Same question about msg - and why do that copy? But I think you need to post more code. –  nbt May 17 '11 at 12:09
no need to copy, that's true. –  nyyrikki May 17 '11 at 12:10
i am sending through a socket of ath0, actually at the same time the second thread receives exactly that data, because it is a broadcast, can that cause the behaviour? two threads accessing the same hardware, one sending one receiving?! –  nyyrikki May 17 '11 at 12:14
show 6 more comments

2 Answers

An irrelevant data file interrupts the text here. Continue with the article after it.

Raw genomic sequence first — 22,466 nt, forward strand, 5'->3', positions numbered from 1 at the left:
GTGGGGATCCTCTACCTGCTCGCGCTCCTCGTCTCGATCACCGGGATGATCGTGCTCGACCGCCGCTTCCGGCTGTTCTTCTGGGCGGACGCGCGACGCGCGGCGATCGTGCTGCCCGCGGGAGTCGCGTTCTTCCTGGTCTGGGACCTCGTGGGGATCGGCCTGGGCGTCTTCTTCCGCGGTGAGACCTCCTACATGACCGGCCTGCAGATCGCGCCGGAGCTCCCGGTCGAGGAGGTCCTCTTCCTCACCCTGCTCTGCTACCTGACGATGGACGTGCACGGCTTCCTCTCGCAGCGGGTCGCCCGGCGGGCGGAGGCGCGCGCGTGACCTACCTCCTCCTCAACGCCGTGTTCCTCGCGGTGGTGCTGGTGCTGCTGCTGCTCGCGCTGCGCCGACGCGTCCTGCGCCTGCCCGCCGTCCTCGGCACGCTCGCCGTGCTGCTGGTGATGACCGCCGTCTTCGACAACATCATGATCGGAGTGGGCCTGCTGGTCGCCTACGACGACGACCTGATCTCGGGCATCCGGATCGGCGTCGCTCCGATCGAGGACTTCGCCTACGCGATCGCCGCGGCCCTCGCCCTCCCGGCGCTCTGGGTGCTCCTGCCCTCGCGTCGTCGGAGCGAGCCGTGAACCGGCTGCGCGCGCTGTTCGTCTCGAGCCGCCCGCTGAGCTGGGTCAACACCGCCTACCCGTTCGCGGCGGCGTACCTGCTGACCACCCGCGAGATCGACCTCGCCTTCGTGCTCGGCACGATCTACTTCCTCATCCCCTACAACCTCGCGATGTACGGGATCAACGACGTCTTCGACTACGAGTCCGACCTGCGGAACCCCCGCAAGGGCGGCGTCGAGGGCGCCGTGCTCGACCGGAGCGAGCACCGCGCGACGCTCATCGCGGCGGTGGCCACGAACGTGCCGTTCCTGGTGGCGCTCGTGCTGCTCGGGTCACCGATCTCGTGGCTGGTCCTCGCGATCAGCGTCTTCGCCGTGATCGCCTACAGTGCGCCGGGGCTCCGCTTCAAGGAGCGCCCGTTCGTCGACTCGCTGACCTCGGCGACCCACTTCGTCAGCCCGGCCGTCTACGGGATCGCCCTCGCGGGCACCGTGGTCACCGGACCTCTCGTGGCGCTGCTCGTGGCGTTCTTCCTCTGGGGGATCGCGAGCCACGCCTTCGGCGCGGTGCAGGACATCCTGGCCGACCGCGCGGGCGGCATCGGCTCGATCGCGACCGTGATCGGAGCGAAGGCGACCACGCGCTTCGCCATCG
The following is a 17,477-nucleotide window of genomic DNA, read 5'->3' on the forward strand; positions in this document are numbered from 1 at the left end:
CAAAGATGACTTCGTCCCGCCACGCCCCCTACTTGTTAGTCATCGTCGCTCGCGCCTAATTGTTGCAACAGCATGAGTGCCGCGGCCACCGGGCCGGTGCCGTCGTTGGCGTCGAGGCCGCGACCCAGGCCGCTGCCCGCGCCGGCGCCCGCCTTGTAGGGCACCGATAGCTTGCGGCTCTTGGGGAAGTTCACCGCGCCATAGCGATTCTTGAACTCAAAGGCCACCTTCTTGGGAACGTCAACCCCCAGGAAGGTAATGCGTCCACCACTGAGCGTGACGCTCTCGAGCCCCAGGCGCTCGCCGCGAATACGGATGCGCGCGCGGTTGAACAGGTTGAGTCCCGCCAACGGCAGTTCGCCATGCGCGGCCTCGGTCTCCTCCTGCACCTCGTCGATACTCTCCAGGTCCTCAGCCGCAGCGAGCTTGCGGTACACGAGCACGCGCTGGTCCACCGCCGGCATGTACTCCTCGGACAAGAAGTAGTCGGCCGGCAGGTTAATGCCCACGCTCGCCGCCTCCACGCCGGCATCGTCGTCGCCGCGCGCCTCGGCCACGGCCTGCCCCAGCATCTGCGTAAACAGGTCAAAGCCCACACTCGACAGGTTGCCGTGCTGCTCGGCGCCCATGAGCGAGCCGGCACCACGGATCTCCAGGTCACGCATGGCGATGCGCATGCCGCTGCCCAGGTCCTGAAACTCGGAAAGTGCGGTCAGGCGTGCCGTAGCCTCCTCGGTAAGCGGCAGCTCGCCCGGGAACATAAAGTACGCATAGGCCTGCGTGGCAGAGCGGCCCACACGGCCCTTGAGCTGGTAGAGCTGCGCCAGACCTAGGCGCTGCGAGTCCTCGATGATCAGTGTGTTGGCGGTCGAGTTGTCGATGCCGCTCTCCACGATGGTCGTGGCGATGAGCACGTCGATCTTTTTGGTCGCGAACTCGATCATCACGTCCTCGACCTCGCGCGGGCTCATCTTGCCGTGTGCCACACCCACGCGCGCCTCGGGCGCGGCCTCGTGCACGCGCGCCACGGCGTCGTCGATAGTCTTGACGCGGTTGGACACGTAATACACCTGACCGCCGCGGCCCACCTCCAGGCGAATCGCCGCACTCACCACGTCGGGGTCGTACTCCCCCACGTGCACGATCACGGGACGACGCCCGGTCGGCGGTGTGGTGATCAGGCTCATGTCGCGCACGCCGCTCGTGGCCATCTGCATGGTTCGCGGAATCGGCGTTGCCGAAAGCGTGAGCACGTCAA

Keep in mind if you are using threads with signals that a given signal, when delivered to the process, could be delivered to any thread whose signal mask is not blocking the signal. That means if you have blocked incoming signals in one thread, and not in another, the non-blocking thread will receive the signal, and if there is no signal handler setup for the signal, you will end-up with the default behavior of that signal for the entire process (i.e., all the threads, both signal-blocking threads and non-signal-blocking threads). For instance, if the default behavior of a signal was to terminate a process, one thread catching that signal and executing it's default behavior will terminate the entire process, for all the threads, even though some threads may have been masking the signal. Also if you have two threads that are not blocking a signal, it is not deterministic which thread will handle the signal. Therefore it's typically the case that mixing signals and threads is not a good idea, but there are exceptions to the rule.